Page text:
Monday, March 19, 2012

BTS - Unigirl Canada at the Lamplighter Inn, London

When I got the call this time from Unigirl, there wasn't a whole lot to think about.  "Ian we have the pool booked and we want to try some underwater photography."  I am in!!!

Without trying to gross anybody out, I have taken my u/w camera into pubic pools before.  They aren't so bad that I won't swim in them, but these are not pristine waters.  I had never been to the Lamplighter Inn before, but I was willing to give them a chance.  

Because I wasn't exactly sure of what I had signed up for, I threw in some portable studio gear as well.  Inspired by the efforts put forth by the likes of and www. I have put together my own 'Backpacker's Studio".  I will save the details for a future 'What's in the Bag' installment, so let's just say that I have several speedlights, umbrellas, softboxes, lightstands and radio triggers packed into a nice portable travel arrangement.  The ultimate advantage to this set-up is it is highly portable and I am not a slave to AC outlets.

These shoots are a riot!  We get amazing images, but these girls are not professional models, they are students.  Their aesthetics are obvious.  What I get a kick out of is finding out what else these girls have going on.  These are not shallow or one dimensional girls riding through life on their good looks!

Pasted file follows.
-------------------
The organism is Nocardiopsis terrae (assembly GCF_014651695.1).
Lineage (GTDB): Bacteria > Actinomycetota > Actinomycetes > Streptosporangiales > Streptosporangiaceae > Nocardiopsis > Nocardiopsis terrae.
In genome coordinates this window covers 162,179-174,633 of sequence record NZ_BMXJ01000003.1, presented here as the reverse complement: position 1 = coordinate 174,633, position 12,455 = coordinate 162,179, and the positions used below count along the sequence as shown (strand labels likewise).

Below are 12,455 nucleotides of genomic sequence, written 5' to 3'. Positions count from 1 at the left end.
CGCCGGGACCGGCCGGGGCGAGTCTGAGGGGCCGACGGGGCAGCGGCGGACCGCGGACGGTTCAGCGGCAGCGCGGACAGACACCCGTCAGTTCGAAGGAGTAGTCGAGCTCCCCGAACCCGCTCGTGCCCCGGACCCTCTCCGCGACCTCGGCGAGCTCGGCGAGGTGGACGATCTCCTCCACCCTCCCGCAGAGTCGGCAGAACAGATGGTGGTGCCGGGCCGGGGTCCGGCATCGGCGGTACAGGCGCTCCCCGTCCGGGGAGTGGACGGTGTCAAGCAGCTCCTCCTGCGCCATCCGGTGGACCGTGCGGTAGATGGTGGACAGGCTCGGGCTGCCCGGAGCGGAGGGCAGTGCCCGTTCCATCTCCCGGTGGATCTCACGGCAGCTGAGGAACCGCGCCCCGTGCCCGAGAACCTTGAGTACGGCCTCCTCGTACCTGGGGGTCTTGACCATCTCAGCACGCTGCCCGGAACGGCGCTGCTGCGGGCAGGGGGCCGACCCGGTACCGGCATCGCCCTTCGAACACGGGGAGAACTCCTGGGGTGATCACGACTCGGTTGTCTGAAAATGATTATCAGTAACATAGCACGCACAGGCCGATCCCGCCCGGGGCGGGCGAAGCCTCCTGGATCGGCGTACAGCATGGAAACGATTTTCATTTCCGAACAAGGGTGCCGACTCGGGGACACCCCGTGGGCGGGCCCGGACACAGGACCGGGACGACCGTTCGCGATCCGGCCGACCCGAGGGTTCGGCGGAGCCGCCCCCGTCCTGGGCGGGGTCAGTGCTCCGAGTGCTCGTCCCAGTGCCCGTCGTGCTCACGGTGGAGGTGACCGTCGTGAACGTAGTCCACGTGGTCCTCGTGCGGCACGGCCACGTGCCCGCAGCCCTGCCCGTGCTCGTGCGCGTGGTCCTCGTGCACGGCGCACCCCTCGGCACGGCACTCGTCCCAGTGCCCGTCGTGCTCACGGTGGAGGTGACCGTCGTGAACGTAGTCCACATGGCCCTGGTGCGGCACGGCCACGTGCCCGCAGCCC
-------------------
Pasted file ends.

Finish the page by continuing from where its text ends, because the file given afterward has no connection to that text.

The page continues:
One of the treats when shooting with Unigirl is we get these slick Behind the Scene videos.  Enjoy.  The images from this shoot are destined for 2013 calendars, so please be patient regarding any stills.

Here is a sample pic from the shoot...

Tuesday, March 13, 2012

Snowy Owls

This winter, or the lack there of, has been a bumper year for Snowy Owls here in Southern Ontario.  Native to North America's Arctic these beautiful birds have made their way south due to a low cycle of their primary food, lemmings.  Arctic lemming populations are on a low cycle and this forces Snowy's to expand their range in search of food.  Truly our gain.  I am going to miss these magnificent birds when the return to there home range.